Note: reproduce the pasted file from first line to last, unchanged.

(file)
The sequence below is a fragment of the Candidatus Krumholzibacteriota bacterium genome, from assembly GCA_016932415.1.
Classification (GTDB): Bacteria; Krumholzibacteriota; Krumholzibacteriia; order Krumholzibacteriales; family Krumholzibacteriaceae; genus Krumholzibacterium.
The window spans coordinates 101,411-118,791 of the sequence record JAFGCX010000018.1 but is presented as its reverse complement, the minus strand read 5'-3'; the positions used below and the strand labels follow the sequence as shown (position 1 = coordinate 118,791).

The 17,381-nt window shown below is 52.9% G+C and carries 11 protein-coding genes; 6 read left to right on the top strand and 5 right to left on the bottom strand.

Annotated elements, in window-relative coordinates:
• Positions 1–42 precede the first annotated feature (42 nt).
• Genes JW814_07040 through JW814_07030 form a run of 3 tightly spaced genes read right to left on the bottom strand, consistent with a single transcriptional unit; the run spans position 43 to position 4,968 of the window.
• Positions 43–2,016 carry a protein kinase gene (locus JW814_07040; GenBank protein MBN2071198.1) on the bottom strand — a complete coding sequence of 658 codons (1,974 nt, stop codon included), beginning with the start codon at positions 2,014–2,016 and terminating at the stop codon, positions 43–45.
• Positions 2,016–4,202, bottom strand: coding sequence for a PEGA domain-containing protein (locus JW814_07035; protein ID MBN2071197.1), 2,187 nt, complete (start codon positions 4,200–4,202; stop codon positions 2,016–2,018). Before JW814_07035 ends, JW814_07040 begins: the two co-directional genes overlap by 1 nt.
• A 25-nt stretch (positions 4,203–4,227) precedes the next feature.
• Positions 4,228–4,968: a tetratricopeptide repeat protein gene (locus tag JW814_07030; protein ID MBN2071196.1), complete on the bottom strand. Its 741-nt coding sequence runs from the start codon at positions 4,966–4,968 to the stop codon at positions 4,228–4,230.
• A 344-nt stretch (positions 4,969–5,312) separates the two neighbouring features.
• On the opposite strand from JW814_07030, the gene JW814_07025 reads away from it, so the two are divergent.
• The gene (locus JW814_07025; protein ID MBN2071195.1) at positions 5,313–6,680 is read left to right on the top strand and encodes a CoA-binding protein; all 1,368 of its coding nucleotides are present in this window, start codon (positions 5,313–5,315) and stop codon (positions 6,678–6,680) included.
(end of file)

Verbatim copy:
The sequence below is a fragment of the Candidatus Krumholzibacteriota bacterium genome, from assembly GCA_016932415.1.
Classification (GTDB): Bacteria; Krumholzibacteriota; Krumholzibacteriia; order Krumholzibacteriales; family Krumholzibacteriaceae; genus Krumholzibacterium.
The window spans coordinates 101,411-118,791 of the sequence record JAFGCX010000018.1 but is presented as its reverse complement, the minus strand read 5'-3'; the positions used below and the strand labels follow the sequence as shown (position 1 = coordinate 118,791).

The 17,381-nt window shown below is 52.9% G+C and carries 11 protein-coding genes; 6 read left to right on the top strand and 5 right to left on the bottom strand.

Annotated elements, in window-relative coordinates:
• Positions 1–42 precede the first annotated feature (42 nt).
• Genes JW814_07040 through JW814_07030 form a run of 3 tightly spaced genes read right to left on the bottom strand, consistent with a single transcriptional unit; the run spans position 43 to position 4,968 of the window.
• Positions 43–2,016 carry a protein kinase gene (locus JW814_07040; GenBank protein MBN2071198.1) on the bottom strand — a complete coding sequence of 658 codons (1,974 nt, stop codon included), beginning with the start codon at positions 2,014–2,016 and terminating at the stop codon, positions 43–45.
• Positions 2,016–4,202, bottom strand: coding sequence for a PEGA domain-containing protein (locus JW814_07035; protein ID MBN2071197.1), 2,187 nt, complete (start codon positions 4,200–4,202; stop codon positions 2,016–2,018). Before JW814_07035 ends, JW814_07040 begins: the two co-directional genes overlap by 1 nt.
• A 25-nt stretch (positions 4,203–4,227) precedes the next feature.
• Positions 4,228–4,968: a tetratricopeptide repeat protein gene (locus tag JW814_07030; protein ID MBN2071196.1), complete on the bottom strand. Its 741-nt coding sequence runs from the start codon at positions 4,966–4,968 to the stop codon at positions 4,228–4,230.
• A 344-nt stretch (positions 4,969–5,312) separates the two neighbouring features.
• On the opposite strand from JW814_07030, the gene JW814_07025 reads away from it, so the two are divergent.
• The gene (locus JW814_07025; protein ID MBN2071195.1) at positions 5,313–6,680 is read left to right on the top strand and encodes a CoA-binding protein; all 1,368 of its coding nucleotides are present in this window, start codon (positions 5,313–5,315) and stop codon (positions 6,678–6,680) included.